SANS PAREIL – Lucky 7.
LUCKY 7 is the feature where we ask bands to name their 6 favourite songs by others, and a lucky 7th song of their own. Today we feature Sans Pareil!
For ten years, Pariah, now Sans Pareil, has been Thomas Dowse and John Casey. Backed by a new, larger ensemble in 2016, Dowse’s downbeat narrative and feral croons weave in and out of Casey’s maniacal guitar lines, like a tweaked-out Withnail and I fronting Swans. Tales of small town desperation, crime, sleaze and poverty beat down hard; there’s no sleek metropolitan romanticism of London or Manchester, this is JG Ballad, this is David Cronenberg shooting a Ken Loach script… It is Chatham at 3am (VS started life in neighbouring town Gravesend, so we know how rough this can be), a Grimsby pub-fight on a Friday night… it is bleak, grim and writhing with the parts of life you don’t want to see. The pair have spent the better part of a decade creating this ‘scumbag panorama’, and now Sans Pareil gift Velvet Sheep a fascinating insight into the songs that shaped them.
Over to Thomas Dowse from Sans Pareil for his Lucky 7!
1. Juno – ‘When I Was In____’
Juno only ever made 2 albums and disbanded but i think this small body of work is heavy enough. This track in particular bares out the inner machinations of a man contemplating and coming to terms with his own existence. Arlie Carstens actually spent a year in hospital after breaking his spine and it’s said that he wrote much of ‘A Future Lived In Past Tense’ while there. This is unguarded music, free of irony or any other device to remain cool and detached. He’s telling you what he discovered – “It’s all a matter of struggling/believe me it’s nothing/believe me it’s everything you ever needed it to be/this can’t be an afterthought/this right here is all I want.” Just as he says that last word, the guitars burst open and it’s frankly sublime.
2. The Microphones – ‘The Moon’
I could pick many many songs by Phil Elverum but this one really typifies for me the unique way he thinks about songwriting and recording. He somehow manages to weld the small and intimate with the very massive and cosmic, all played in a simple, loose, unpretentious way. What starts as a simple little classical guitar riff gets suddenly swept away by a tidal wave of drums and keyboard but the real sweet spot is when those saxophones jump out at you, piercing the flow.
3. Protomartyr – ‘I Stare At Floors’
Being a socially anxious person prone to introspection and my own skewed ways of coping with that, I have never found slow, sombre, miserable music ever did anything to articulate these feelings for me. The inside of my mind is often raging while unable to outwardly display anything of use. Thats what drew me to hardcore; temporal catharsis, escape for a moment. This track blasts the hinges off the trapdoor and I more often than not cry in the final section where, harrassed by his thoughts he desperately pleads “Why do they come?/ Why won’t they die?/ Why won’t they die?”
4. Dirty Projectors – ‘My Off White Flag’
This one crawls inside your head and doesn’t leave. I actually can’t stand the hi-fi twiddly stuff they became more widely known for, I find it irritating. But here, on a more intimate plain the real soulful force of his singing just whacks you. Instrumentally, he does a lot with the bare essentials and those wooly bass stabs that punctuate the choruses are the shit!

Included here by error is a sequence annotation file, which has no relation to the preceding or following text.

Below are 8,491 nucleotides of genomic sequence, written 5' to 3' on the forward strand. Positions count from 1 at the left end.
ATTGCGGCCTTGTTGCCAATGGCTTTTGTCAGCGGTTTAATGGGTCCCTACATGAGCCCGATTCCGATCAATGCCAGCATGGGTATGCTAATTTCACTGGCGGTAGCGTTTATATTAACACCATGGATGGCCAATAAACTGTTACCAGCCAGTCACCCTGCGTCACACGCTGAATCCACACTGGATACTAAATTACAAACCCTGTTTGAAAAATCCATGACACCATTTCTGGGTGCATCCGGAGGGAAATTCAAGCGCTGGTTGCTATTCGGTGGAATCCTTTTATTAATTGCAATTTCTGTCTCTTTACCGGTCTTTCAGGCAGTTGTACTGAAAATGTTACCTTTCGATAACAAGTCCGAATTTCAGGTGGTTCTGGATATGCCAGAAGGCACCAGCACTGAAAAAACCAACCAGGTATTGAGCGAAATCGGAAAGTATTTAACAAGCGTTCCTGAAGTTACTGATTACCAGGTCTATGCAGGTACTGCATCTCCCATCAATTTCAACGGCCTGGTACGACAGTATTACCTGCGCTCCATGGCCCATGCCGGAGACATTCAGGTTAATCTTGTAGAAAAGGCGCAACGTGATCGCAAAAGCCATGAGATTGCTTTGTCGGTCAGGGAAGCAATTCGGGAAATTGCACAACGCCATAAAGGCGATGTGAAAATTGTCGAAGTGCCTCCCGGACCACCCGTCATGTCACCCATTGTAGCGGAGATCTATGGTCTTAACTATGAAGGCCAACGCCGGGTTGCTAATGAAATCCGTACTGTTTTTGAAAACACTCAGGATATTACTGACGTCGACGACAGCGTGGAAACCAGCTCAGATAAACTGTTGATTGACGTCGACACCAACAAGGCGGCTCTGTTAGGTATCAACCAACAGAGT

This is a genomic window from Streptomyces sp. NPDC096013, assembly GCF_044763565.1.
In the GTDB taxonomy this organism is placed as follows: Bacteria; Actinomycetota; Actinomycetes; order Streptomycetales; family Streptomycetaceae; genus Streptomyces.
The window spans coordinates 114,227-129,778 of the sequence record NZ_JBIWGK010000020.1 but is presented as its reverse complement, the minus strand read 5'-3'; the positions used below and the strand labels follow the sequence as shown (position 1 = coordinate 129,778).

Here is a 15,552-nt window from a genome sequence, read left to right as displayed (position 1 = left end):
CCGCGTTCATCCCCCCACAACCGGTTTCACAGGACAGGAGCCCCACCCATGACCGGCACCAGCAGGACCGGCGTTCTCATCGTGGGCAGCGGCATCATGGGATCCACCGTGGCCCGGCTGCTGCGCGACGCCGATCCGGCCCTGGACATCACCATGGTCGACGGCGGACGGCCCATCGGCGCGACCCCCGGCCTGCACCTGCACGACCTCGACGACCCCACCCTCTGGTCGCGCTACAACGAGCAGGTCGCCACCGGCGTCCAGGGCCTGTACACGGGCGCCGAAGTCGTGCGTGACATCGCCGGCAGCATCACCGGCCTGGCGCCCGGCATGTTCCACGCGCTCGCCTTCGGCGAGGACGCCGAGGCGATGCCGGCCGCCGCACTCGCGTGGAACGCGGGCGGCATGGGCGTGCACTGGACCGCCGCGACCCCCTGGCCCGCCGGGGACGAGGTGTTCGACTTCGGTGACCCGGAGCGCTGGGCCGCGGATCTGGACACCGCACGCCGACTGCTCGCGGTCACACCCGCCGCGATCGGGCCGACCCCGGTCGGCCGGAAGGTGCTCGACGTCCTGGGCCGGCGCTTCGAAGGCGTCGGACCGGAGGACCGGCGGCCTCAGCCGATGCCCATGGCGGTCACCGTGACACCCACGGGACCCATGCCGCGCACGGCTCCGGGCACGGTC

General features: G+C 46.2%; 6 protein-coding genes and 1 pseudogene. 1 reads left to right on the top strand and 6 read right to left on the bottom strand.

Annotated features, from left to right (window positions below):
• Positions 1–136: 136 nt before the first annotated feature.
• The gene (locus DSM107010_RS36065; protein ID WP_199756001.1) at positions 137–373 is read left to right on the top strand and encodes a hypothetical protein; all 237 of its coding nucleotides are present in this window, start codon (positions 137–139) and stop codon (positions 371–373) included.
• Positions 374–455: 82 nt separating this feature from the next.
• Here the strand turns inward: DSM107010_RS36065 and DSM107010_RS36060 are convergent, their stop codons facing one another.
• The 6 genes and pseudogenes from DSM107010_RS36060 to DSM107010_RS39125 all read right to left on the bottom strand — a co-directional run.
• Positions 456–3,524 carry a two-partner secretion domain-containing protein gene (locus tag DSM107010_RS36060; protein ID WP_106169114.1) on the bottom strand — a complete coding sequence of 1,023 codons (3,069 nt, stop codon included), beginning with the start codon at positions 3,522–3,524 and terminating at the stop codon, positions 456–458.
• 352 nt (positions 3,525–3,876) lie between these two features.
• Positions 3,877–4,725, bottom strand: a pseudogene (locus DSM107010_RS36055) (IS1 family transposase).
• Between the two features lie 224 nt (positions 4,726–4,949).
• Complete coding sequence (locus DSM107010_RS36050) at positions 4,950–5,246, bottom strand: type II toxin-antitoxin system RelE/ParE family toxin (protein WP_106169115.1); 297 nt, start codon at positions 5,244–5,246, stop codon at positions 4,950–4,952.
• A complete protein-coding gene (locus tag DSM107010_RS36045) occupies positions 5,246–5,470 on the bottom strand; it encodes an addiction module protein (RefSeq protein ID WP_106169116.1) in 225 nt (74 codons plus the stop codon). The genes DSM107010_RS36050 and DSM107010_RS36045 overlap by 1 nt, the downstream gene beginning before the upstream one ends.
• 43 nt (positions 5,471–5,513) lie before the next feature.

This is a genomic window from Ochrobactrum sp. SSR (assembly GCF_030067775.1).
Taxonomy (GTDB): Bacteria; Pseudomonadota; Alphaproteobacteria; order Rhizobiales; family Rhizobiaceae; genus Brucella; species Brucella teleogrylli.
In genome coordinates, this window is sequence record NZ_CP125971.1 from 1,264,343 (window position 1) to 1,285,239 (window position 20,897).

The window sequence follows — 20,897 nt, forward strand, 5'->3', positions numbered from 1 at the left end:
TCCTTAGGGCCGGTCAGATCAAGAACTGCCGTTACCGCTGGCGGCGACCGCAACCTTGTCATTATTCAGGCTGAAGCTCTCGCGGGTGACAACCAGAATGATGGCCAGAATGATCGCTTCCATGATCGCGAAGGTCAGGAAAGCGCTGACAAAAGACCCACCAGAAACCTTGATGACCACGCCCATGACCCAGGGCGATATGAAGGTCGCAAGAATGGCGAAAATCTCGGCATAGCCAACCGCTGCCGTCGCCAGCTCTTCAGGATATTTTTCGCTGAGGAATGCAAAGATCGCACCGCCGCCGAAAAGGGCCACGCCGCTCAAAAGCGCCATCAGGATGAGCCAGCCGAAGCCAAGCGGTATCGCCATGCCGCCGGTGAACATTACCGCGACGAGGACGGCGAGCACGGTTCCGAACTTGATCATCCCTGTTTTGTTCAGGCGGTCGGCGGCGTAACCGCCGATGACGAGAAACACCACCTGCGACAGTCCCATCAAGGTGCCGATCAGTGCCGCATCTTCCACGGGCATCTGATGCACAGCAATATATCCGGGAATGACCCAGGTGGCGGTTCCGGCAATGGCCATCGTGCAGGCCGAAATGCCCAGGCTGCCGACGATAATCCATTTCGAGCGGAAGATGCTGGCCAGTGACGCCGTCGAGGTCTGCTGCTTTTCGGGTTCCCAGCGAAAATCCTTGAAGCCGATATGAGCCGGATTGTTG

5. Middle Class – ‘Introductory Rites’
Criminally overlooked, Middle Class have some claim to releasing the first “hardcore” 7″, ‘Out of Vogue’. I don’t know if that’s true or not but they’re rarely included in histories of that scene. I love the sheer tautness of it, achieved with guitar stabs and that odd ringing out bass, as if everyone is holding their breath for the whole thing. The vocals bare that out too. He sounds tensed – spitting it out like a machine but with all the spite and verve still in.
6. Pageninetynine – ‘The Hollowed Out Chest Of A Dead Horse’
I used deliver Pizza around the Medway towns in an old Ford Escort and would usually be listening to some concoction of Grind/Metal/Noise/D-Beat to cope with the experience. You’d see the full range of Medway nightlife doing that job. Occasionally you’d find yourself out in the countryside that surrounds those towns and I’d pull up and have a joint. Thats when the muck and strife of this track ground to a halt and something bigger began to take shape. From a single repeated guitar line, the rest of the band wind themselves in creating this massive pulse. Only the bass is free of it and plods out this beautiful melody (something O think the bass is singularly predisposed to do) before collapsing into gigantic sheets of noise, “We are all in the gutter, but some of us are looking at the stars.”
Lucky 7: Sans Pareil – ‘Codename: Tarantula’
This was the first song we wrote after finishing ‘Night Glare’ and it was the antidote to everything that album wasn’t and everything we weren’t before. It started as that moody pulse until John laid the main guitar figure on it and everything erupted in my head. I could see the characters, the places, the colours, the seedy things they were doing. It was the first time I’d managed to wrench myself free of my piddling concerns and jump with unwavering conviction into my imagination. I haven’t been back since.